Academics among victims of Christchurch mosque attacks

Universities pledge support and safety for international students

March 17, 2019
Christchurch police headquarters

Academics are among the reported victims of the horrific terrorist attack in New Zealand’s southern city of Christchurch.

According to media reports, Abdus Samad, a visiting professor at Christchurch’s Lincoln University was among the 50 casualties recorded so far from the 15 March attacks on two mosques in the city

Dr Samad, a former lecturer at Bangladesh Agricultural University, reportedly also led the call to prayer at the Al Moor Mosque where Australian gunman Brenton Tarrant is said to have begun his deadly rampage.

Fellow Lincoln academic Naeem Rashid was also among the reported casualties along with his son Talha, a recent engineering graduate. Naeem Rashid was hailed a hero after reportedly trying to overpower the gunman. He died later in hospital.

“Sadly, the university is likely to have lost members of our family,” chancellor Bruce Gemmell and acting vice-chancellor Bruce McKenzie acknowledged in a short statement posted on the university’s website.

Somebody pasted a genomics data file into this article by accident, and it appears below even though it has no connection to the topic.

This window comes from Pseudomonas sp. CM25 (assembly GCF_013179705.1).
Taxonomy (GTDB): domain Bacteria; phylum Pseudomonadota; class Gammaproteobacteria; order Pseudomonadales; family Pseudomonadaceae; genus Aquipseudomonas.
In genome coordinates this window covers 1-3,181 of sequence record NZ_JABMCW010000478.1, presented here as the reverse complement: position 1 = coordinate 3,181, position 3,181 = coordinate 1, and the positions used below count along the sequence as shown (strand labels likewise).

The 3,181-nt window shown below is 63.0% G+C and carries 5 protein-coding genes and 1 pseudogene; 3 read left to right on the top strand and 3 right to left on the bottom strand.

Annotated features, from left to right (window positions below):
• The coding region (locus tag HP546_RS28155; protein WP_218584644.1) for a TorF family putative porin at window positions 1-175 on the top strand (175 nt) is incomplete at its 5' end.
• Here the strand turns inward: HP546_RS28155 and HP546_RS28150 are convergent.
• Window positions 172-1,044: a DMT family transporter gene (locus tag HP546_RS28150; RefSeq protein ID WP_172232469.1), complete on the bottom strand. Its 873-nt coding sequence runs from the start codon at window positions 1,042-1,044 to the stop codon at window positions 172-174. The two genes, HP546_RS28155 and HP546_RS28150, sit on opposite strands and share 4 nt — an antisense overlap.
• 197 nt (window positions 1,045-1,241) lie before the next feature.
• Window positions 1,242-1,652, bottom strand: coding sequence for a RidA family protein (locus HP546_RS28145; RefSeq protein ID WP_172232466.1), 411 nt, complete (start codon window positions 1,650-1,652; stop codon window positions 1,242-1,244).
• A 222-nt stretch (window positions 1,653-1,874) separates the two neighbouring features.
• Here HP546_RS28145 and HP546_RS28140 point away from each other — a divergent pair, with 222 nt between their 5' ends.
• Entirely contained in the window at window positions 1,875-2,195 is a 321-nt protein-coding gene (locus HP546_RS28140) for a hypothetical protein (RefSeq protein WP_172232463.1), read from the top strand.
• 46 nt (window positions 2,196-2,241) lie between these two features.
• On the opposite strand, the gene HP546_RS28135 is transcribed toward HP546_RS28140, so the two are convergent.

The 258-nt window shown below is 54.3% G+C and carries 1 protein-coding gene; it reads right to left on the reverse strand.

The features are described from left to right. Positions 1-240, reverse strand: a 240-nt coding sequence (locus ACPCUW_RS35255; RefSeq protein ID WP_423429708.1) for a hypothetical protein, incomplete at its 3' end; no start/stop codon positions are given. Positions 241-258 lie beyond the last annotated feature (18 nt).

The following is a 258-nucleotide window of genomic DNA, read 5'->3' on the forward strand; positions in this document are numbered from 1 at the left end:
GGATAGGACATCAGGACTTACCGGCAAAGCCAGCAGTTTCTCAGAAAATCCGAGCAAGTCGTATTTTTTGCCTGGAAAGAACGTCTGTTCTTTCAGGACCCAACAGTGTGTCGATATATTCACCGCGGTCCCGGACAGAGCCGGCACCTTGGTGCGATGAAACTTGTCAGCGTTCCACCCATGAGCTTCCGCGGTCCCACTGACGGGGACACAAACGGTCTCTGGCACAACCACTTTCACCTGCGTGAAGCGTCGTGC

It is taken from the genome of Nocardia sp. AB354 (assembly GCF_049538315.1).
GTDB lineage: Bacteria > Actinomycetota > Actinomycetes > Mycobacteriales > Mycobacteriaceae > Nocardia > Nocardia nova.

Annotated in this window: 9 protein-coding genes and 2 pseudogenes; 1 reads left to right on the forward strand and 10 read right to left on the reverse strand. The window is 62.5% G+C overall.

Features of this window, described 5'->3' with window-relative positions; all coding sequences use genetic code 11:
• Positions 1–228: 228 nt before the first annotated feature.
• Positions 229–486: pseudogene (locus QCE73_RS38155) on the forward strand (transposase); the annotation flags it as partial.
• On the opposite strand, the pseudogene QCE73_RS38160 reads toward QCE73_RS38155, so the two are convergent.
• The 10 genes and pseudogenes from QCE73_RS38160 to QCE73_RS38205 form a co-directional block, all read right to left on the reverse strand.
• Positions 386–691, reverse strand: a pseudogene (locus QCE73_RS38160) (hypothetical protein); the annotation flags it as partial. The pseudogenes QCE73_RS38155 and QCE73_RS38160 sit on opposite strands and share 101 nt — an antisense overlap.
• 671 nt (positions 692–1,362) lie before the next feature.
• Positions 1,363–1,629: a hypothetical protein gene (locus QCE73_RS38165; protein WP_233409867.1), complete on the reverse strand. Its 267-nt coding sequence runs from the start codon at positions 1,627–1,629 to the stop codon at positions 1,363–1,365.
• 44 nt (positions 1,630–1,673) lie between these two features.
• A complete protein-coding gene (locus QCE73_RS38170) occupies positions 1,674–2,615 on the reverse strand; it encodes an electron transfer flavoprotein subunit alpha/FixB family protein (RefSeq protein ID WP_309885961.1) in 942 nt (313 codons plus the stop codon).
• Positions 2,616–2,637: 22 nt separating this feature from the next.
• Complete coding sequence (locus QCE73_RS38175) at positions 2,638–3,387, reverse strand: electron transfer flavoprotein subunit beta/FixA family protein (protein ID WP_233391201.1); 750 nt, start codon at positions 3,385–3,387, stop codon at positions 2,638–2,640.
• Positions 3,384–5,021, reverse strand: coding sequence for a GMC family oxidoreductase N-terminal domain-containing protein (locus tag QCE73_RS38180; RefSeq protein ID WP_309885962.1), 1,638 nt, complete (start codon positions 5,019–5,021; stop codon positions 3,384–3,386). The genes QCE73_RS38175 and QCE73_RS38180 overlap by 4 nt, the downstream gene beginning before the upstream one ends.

“Our leadership team stands by its staff and students as ‘parents’ of the Lincoln University family. That family includes members from throughout New Zealand and numerous countries internationally. Be assured that the university is right beside you as you come to terms with the tragedy that has now affected the lives of all of us in New Zealand.”

Memorial services were scheduled for 18 March at Lincoln, an agriculturally focused institution on Christchurch’s outskirts, and the University of Canterbury near the city centre. Both also announced extra support for students and staff.

Canterbury vice-chancellor Cheryl de la Rey said that all tests and assignments would be cancelled until 24 March. “Special consideration and allowances will be available,” she said.

“As a university community we condemn the attacks in Christchurch and extend our solidarity and support to our students and staff.”

Universities New Zealand said that it was “deeply saddened” by the attacks. “[Our] community welcomes and celebrates diversity in staff and students,” said chair Derek McCormack.

“We stand by the Muslim community at this very difficult time. We want our international student community to know that all universities are doing everything possible to support their students and ensure campuses remain the safe places they are supposed to be.

“These attacks are not us. The love and support that will surround our students is. Please remember that.”

john.ross@timeshighereducation.com

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